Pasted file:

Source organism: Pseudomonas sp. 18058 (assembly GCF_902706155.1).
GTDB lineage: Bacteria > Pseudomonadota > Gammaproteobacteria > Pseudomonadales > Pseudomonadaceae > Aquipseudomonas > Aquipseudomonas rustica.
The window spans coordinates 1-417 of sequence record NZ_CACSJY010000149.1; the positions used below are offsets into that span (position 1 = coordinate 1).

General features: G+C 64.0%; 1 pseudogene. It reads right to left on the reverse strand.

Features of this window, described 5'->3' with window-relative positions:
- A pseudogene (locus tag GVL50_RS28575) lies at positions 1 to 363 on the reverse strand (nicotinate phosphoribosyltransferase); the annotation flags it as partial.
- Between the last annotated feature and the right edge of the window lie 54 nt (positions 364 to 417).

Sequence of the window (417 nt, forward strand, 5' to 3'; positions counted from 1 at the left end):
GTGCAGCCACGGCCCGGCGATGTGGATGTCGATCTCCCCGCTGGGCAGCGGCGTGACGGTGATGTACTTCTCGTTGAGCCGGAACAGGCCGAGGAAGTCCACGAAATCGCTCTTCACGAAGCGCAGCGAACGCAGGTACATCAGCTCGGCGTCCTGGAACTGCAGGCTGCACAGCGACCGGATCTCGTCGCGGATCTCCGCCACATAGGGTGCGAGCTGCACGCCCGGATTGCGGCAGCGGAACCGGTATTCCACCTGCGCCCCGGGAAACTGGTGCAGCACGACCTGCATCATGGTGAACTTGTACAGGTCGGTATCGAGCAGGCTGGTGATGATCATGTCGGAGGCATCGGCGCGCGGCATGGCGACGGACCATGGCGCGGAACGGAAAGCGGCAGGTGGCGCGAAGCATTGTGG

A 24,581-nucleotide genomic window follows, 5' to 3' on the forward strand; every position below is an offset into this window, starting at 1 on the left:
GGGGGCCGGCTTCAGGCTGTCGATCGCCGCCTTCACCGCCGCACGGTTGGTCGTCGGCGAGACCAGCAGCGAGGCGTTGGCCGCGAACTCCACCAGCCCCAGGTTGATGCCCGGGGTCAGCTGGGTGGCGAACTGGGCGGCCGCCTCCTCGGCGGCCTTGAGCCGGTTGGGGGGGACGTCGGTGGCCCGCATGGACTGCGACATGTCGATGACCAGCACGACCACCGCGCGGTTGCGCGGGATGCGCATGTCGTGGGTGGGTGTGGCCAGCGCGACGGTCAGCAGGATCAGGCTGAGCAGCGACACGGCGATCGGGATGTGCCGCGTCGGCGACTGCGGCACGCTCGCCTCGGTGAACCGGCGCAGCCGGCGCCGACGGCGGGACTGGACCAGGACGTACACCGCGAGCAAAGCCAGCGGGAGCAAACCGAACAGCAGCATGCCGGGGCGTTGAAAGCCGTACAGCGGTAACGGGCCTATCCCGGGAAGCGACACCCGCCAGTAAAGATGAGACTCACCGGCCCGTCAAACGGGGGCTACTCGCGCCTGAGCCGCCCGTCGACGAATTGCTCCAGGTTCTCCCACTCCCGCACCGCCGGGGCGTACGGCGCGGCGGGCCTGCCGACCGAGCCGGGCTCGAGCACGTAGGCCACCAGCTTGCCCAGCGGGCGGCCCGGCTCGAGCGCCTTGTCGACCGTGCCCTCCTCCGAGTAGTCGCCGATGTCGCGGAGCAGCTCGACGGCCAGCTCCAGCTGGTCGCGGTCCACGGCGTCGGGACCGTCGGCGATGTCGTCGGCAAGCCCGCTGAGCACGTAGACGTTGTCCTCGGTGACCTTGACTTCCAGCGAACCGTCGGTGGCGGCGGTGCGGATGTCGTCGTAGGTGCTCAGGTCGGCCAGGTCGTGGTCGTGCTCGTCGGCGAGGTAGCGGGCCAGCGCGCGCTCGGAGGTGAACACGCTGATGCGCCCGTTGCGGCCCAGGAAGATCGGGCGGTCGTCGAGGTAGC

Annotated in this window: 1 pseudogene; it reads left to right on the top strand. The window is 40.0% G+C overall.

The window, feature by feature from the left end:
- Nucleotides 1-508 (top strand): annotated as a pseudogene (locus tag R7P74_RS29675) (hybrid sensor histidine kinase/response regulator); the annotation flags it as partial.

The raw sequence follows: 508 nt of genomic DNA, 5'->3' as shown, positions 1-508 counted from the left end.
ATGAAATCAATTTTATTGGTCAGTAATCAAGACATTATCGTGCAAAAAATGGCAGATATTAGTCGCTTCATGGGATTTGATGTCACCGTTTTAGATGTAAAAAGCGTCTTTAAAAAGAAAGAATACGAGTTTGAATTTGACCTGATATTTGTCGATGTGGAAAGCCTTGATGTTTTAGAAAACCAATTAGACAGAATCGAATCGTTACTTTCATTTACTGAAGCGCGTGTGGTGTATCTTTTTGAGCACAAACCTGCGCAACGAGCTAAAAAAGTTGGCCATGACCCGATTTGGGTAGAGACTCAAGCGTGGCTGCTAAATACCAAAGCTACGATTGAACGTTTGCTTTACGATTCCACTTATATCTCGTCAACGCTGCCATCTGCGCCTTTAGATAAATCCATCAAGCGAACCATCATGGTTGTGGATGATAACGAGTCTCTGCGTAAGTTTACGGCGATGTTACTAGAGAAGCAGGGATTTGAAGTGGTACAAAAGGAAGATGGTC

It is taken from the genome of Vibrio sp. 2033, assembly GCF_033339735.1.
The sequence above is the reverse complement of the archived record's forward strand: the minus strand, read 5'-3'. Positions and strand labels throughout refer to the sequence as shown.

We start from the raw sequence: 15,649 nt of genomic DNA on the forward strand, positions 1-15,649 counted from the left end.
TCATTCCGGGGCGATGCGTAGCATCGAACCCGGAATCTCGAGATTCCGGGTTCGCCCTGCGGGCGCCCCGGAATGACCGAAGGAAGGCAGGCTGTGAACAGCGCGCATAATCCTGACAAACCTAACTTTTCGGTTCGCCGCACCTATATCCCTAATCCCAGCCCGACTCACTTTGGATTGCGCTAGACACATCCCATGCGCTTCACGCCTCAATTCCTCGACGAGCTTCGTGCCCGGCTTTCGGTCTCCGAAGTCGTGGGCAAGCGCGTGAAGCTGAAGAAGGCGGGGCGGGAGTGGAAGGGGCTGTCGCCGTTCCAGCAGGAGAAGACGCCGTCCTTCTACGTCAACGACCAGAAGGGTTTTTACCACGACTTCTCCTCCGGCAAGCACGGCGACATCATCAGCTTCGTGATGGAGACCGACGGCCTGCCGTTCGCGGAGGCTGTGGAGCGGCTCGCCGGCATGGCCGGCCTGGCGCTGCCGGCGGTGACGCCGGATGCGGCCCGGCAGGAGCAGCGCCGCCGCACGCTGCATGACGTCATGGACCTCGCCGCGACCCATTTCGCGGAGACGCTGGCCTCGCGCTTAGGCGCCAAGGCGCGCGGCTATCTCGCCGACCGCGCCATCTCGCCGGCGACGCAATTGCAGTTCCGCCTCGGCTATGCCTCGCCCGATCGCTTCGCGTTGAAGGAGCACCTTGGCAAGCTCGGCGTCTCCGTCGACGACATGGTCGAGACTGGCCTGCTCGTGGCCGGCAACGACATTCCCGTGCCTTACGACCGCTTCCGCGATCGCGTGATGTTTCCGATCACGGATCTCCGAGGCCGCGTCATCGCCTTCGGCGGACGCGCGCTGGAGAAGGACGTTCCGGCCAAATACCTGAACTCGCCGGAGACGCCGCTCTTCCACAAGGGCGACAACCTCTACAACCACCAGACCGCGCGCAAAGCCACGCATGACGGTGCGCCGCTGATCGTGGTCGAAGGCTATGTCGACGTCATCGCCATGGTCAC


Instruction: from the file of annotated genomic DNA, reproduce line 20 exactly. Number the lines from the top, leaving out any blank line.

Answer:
TCATTCCGGGGCGATGCGTAGCATCGAACCCGGAATCTCGAGATTCCGGGTTCGCCCTGCGGGCGCCCCGGAATGACCGAAGGAAGGCAGGCTGTGAACAGCGCGCATAATCCTGACAAACCTAACTTTTCGGTTCGCCGCACCTATATCCCTAATCCCAGCCCGACTCACTTTGGATTGCGCTAGACACATCCCATGCGCTTCACGCCTCAATTCCTCGACGAGCTTCGTGCCCGGCTTTCGGTCTCCGAAGTCGTGGGCAAGCGCGTGAAGCTGAAGAAGGCGGGGCGGGAGTGGAAGGGGCTGTCGCCGTTCCAGCAGGAGAAGACGCCGTCCTTCTACGTCAACGACCAGAAGGGTTTTTACCACGACTTCTCCTCCGGCAAGCACGGCGACATCATCAGCTTCGTGATGGAGACCGACGGCCTGCCGTTCGCGGAGGCTGTGGAGCGGCTCGCCGGCATGGCCGGCCTGGCGCTGCCGGCGGTGACGCCGGATGCGGCCCGGCAGGAGCAGCGCCGCCGCACGCTGCATGACGTCATGGACCTCGCCGCGACCCATTTCGCGGAGACGCTGGCCTCGCGCTTAGGCGCCAAGGCGCGCGGCTATCTCGCCGACCGCGCCATCTCGCCGGCGACGCAATTGCAGTTCCGCCTCGGCTATGCCTCGCCCGATCGCTTCGCGTTGAAGGAGCACCTTGGCAAGCTCGGCGTCTCCGTCGACGACATGGTCGAGACTGGCCTGCTCGTGGCCGGCAACGACATTCCCGTGCCTTACGACCGCTTCCGCGATCGCGTGATGTTTCCGATCACGGATCTCCGAGGCCGCGTCATCGCCTTCGGCGGACGCGCGCTGGAGAAGGACGTTCCGGCCAAATACCTGAACTCGCCGGAGACGCCGCTCTTCCACAAGGGCGACAACCTCTACAACCACCAGACCGCGCGCAAAGCCACGCATGACGGTGCGCCGCTGATCGTGGTCGAAGGCTATGTCGACGTCATCGCCATGGTCAC